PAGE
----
Neurons require specialized mechanisms of motor-facilitated signal transport for communication along long axonal distances to the cell body and the nucleus.
Recent evidence suggests that the early calcium wave elicited by an axonal injury induces epigenetic changes in the nucleus, thereby priming the system for subsequent transcriptional events.
JUN amino-terminal kinases (JNKs) and associated scaffolding and activator molecules participate in retrograde injury signalling. As JNK signalling can have effects that range from neurite growth promotion to cell death induction, multiple regulatory mechanisms are required to ensure specificity of the signal.
Importins associated with dynein are an important component of retrograde injury signalling complexes and enable transport of direct importin cargoes, such as transcription factors, as well as secondary cargoes that bind scaffolding molecules associated with importins.
Local translation of axonally localized mRNAs is required for retrograde injury signalling, enabling recruitment of key molecules such as importin β1 to the complex.
Combinatorial signalling and/or temporal or frequency-encoded signalling could be used to assess the injury location and extent of damage.
The emerging picture of a combinatorial signalling system that conveys both spatial and temporal information will help to guide future translational efforts.
The extensive lengths of neuronal processes necessitate efficient mechanisms for communication with the cell body. Neuronal regeneration after nerve injury requires new transcription; thus, long-distance retrograde signalling from axonal lesion sites to the soma and nucleus is required. In recent years, considerable progress has been made in elucidating the mechanistic basis of this system. This has included the discovery of a priming role for early calcium waves; confirmation of central roles for mitogen-activated protein kinase signalling effectors, the importin family of nucleocytoplasmic transport factors and molecular motors such as dynein; and demonstration of the importance of local translation as a key regulatory mechanism. These recent findings provide a coherent mechanistic framework for axon–soma communication in the injured nerve and shed light on the integration of cytoplasmic and nuclear transport in all eukaryotic cells.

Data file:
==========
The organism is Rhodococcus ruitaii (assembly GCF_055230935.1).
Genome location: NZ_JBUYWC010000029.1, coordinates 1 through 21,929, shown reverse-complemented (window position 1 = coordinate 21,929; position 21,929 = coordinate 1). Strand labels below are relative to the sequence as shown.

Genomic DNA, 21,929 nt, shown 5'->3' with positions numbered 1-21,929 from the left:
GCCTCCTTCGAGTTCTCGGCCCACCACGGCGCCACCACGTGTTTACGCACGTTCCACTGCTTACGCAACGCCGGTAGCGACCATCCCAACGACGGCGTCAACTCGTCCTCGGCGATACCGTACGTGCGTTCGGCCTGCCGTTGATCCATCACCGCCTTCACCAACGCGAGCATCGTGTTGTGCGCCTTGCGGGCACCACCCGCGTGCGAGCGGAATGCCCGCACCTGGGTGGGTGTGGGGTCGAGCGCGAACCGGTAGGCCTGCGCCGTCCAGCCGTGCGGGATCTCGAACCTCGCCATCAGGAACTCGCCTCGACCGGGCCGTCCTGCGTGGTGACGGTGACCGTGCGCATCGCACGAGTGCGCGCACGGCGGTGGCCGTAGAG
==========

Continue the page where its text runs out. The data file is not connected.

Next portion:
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Our research on these topics has been generously supported by the European Research Council, the Dr. Miriam and Sheldon G. Adelson Medical Research Foundation, the Israel Science Foundation, the USA-Israel Binational Science Foundation, the International Foundation for Research in Paraplegia, the Christopher & Dana Reeve Foundation and the Wings for Life Spinal Cord Research Foundation.
The authors declare no competing financial interests.
- Calcium wave
A localized increase in intracellular calcium concentration that is propagated spatially along the neurite or through the cell body.
- Growth cone
A dynamic motile extension at the tip of a growing neurite that senses molecular cues in the extracellular environment and leads axonal growth.
- Immediate-early genes
Genes that are very rapidly induced upon an appropriate stimulation of the cell without any prior need for new protein synthesis.
A family of proteins that transport macromolecular cargoes through the nuclear pore complex into the nucleus.
- Nuclear localization signal
(NLS). A short motif of basic amino acids in a cargo protein that binds to an importin, thus enabling nuclear import of the cargo protein.
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Rishal, I., Fainzilber, M. Axon–soma communication in neuronal injury. Nat Rev Neurosci 15, 32–42 (2014). https://doi.org/10.1038/nrn3609
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